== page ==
The defendant in a case decided by the Colorado Supreme Court on Monday was tried on three different occassions for the rape of three different women. The first two trials resulted in acquittals. The alleged victim in the third case consistently testified after her first communication with the police that her sexual encounter with the defendant was consentual, and claimed that she lied on the first occassion because she feared that she would be prosecuted for prostitution.
Evidence from all three cases was introduced in the third case with evidence from the two prior cases presented before any evidence regarding the case before the jury was offered. The jury concluded that he had been tried in the two prior cases, but the jury was not told that he had been acquitted in the two prior cases.
The defendant was also not permitted to reveal to the jury in the third case that a witness in the third case (a victim in one of the cases that produced an acquittal) was facing misdemeanor charges at the time she testified which prior conduct of prosecutors might cause he to think would be dismissed if she testified as prosecutors wished.
The Colorado Supreme Court reversed the conviction for which the defendant faced sixteen years or more in prison, and ordered a new trial, because the jury was not informed of the prior acquittals despite being aware of the prior trials, and the Colorado Supreme Court also noted that the jury should have been permitted to learn of the misdemeanor pending against the key witness.
Two possibilities in these series of cases are both disturbing.
One is that the defendant was in fact guilty of being a serial rapist. In this case, the prosecution botched the first two cases and is well on its way to botching the third, which was arguably weaker than the first two. The additional evidence the Colorado Supreme Court has held must be admitted will ether leave the prosecution with a considerably weaker version of the same case, or will cause the prosecution to refrain from offering prior act evidence which appears to have been important in the porsecution's ability to secure a conviction in the third case by proof beyond a reasonable doubt. Thus, a serial rapist who has somehow managed to intimate at least some of the witnesses against him, may go free.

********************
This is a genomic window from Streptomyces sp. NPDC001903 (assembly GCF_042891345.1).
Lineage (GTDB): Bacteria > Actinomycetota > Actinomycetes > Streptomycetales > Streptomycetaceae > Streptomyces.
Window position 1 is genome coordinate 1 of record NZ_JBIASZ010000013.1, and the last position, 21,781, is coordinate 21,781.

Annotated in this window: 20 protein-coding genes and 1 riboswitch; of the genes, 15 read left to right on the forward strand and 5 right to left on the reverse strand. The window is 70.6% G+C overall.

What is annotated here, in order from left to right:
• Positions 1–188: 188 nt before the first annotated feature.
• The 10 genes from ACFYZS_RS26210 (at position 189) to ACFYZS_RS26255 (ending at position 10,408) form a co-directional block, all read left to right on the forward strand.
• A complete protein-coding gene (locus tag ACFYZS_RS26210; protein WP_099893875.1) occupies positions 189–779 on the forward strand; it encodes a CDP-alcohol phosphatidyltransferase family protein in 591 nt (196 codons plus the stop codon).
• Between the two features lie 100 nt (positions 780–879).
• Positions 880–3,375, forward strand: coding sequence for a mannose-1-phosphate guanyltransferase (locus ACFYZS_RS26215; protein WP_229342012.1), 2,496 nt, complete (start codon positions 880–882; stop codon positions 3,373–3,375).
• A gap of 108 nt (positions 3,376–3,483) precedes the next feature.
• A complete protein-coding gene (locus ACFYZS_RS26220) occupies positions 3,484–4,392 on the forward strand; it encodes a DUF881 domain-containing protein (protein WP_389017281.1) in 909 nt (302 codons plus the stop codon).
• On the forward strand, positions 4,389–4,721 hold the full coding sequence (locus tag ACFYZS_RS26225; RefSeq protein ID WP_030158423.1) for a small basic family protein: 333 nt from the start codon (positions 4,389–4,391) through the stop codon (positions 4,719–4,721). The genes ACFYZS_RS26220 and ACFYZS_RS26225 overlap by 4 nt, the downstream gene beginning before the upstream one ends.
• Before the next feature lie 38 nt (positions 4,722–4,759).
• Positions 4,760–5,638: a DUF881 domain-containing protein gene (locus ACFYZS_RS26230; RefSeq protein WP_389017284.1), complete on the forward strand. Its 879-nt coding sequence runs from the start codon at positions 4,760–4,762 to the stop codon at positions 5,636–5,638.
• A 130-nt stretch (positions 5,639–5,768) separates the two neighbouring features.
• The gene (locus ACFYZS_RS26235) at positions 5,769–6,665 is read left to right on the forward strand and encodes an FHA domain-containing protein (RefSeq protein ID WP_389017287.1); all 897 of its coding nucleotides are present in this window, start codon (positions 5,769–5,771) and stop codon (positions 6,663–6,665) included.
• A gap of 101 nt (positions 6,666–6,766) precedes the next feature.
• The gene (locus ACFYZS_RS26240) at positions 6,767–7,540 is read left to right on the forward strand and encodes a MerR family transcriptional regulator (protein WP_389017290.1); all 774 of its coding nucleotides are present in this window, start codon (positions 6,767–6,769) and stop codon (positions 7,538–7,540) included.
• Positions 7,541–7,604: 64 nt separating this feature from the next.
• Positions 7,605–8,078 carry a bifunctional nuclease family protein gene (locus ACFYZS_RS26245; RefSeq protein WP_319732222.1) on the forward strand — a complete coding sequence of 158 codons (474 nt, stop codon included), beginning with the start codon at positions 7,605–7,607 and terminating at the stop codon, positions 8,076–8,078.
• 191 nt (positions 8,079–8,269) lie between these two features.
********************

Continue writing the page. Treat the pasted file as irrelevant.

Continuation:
Another possibility is that the defendant has been wrongfully prosecuted three times in a row for rapes he didn't commit, or at least, that he has been prosecuted three times for rapes in which there were serious questions about the Defendant's guilt. Moreover, Colorado, like most states, provides no compensation for representation by a private attorney, lost earnings, or harm to one's reputation, when one is charged with a crime and then acquitted. Three prosecutions for serious felonies in the course of a decade, even if they result in acquittals, are enough to financially ruin and destroy the reputation of even a fairly prosperous individual with an otherwise good reputation. The facts in the current case recited by the Court of Appeals, the multiple run ins with the law of some of the witnesses, and the testimony recited by the Colorado Supreme Court suggest that it is possible that the defendant was a repeat prostitution customer, rather than a serial rapist.
Only the defendant and the three alleged victims know what really happened. But it isn't obvious a case brought against the wishes of and contrary to the testimony of the alleged victim, in a case where consent rather the fact that the two had sex is at issue, based largely on the strength of two prior prosecutions in separate incidents that resulted in acquittals, is the best way to use scarce prosecutorial resources, regardless of the truth.